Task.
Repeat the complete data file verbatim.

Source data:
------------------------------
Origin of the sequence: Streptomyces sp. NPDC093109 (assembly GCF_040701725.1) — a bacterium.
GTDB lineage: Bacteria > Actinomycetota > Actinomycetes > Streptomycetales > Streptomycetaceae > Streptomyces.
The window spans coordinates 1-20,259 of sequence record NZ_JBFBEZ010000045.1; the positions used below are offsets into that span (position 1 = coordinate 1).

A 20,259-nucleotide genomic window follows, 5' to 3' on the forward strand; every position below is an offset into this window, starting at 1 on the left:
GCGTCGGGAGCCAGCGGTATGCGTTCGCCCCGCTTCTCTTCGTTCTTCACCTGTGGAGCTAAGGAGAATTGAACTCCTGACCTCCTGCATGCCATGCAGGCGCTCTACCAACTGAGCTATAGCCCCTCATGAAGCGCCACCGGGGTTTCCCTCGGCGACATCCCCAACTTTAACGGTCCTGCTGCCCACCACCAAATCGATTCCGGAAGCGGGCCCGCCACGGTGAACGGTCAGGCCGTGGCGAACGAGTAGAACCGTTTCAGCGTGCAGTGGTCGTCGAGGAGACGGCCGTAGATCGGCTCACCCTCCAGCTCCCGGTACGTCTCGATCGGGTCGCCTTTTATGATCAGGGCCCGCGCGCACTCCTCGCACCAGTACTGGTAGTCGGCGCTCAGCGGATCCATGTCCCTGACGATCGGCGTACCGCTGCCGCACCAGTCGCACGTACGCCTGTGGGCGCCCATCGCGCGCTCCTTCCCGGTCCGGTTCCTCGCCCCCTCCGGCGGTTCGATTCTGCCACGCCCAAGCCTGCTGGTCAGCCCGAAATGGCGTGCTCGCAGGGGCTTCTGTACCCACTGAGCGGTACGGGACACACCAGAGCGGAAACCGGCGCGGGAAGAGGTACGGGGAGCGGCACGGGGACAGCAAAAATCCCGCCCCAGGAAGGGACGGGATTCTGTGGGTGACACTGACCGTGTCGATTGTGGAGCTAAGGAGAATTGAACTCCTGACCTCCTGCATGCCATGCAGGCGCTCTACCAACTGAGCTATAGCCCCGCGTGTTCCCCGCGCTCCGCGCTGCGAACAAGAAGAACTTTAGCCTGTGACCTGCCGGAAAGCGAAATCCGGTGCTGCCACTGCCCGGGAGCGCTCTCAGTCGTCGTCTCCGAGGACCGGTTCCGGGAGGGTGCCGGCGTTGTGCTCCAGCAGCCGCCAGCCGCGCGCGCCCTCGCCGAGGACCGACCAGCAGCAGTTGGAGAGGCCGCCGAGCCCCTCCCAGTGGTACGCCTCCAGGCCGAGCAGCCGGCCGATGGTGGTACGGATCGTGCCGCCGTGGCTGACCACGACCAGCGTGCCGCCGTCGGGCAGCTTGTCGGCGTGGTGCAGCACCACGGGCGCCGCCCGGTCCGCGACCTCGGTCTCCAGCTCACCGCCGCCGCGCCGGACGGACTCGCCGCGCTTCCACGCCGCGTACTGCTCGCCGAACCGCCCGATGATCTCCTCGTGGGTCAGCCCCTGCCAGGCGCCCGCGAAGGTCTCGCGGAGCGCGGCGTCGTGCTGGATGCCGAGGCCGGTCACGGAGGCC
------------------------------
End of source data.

Origin of the sequence: Streptomyces sp. NPDC093109 (assembly GCF_040701725.1) — a bacterium.
GTDB lineage: Bacteria > Actinomycetota > Actinomycetes > Streptomycetales > Streptomycetaceae > Streptomyces.
The window spans coordinates 1-20,259 of sequence record NZ_JBFBEZ010000045.1; the positions used below are offsets into that span (position 1 = coordinate 1).

A 20,259-nucleotide genomic window follows, 5' to 3' on the forward strand; every position below is an offset into this window, starting at 1 on the left:
GCGTCGGGAGCCAGCGGTATGCGTTCGCCCCGCTTCTCTTCGTTCTTCACCTGTGGAGCTAAGGAGAATTGAACTCCTGACCTCCTGCATGCCATGCAGGCGCTCTACCAACTGAGCTATAGCCCCTCATGAAGCGCCACCGGGGTTTCCCTCGGCGACATCCCCAACTTTAACGGTCCTGCTGCCCACCACCAAATCGATTCCGGAAGCGGGCCCGCCACGGTGAACGGTCAGGCCGTGGCGAACGAGTAGAACCGTTTCAGCGTGCAGTGGTCGTCGAGGAGACGGCCGTAGATCGGCTCACCCTCCAGCTCCCGGTACGTCTCGATCGGGTCGCCTTTTATGATCAGGGCCCGCGCGCACTCCTCGCACCAGTACTGGTAGTCGGCGCTCAGCGGATCCATGTCCCTGACGATCGGCGTACCGCTGCCGCACCAGTCGCACGTACGCCTGTGGGCGCCCATCGCGCGCTCCTTCCCGGTCCGGTTCCTCGCCCCCTCCGGCGGTTCGATTCTGCCACGCCCAAGCCTGCTGGTCAGCCCGAAATGGCGTGCTCGCAGGGGCTTCTGTACCCACTGAGCGGTACGGGACACACCAGAGCGGAAACCGGCGCGGGAAGAGGTACGGGGAGCGGCACGGGGACAGCAAAAATCCCGCCCCAGGAAGGGACGGGATTCTGTGGGTGACACTGACCGTGTCGATTGTGGAGCTAAGGAGAATTGAACTCCTGACCTCCTGCATGCCATGCAGGCGCTCTACCAACTGAGCTATAGCCCCGCGTGTTCCCCGCGCTCCGCGCTGCGAACAAGAAGAACTTTAGCCTGTGACCTGCCGGAAAGCGAAATCCGGTGCTGCCACTGCCCGGGAGCGCTCTCAGTCGTCGTCTCCGAGGACCGGTTCCGGGAGGGTGCCGGCGTTGTGCTCCAGCAGCCGCCAGCCGCGCGCGCCCTCGCCGAGGACCGACCAGCAGCAGTTGGAGAGGCCGCCGAGCCCCTCCCAGTGGTACGCCTCCAGGCCGAGCAGCCGGCCGATGGTGGTACGGATCGTGCCGCCGTGGCTGACCACGACCAGCGTGCCGCCGTCGGGCAGCTTGTCGGCGTGGTGCAGCACCACGGGCGCCGCCCGGTCCGCGACCTCGGTCTCCAGCTCACCGCCGCCGCGCCGGACGGACTCGCCGCGCTTCCACGCCGCGTACTGCTCGCCGAACCGCCCGATGATCTCCTCGTGGGTCAGCCCCTGCCAGGCGCCCGCGAAGGTCTCGCGGAGCGCGGCGTCGTGCTGGATGCCGAGGCCGGTCACGGAGGCC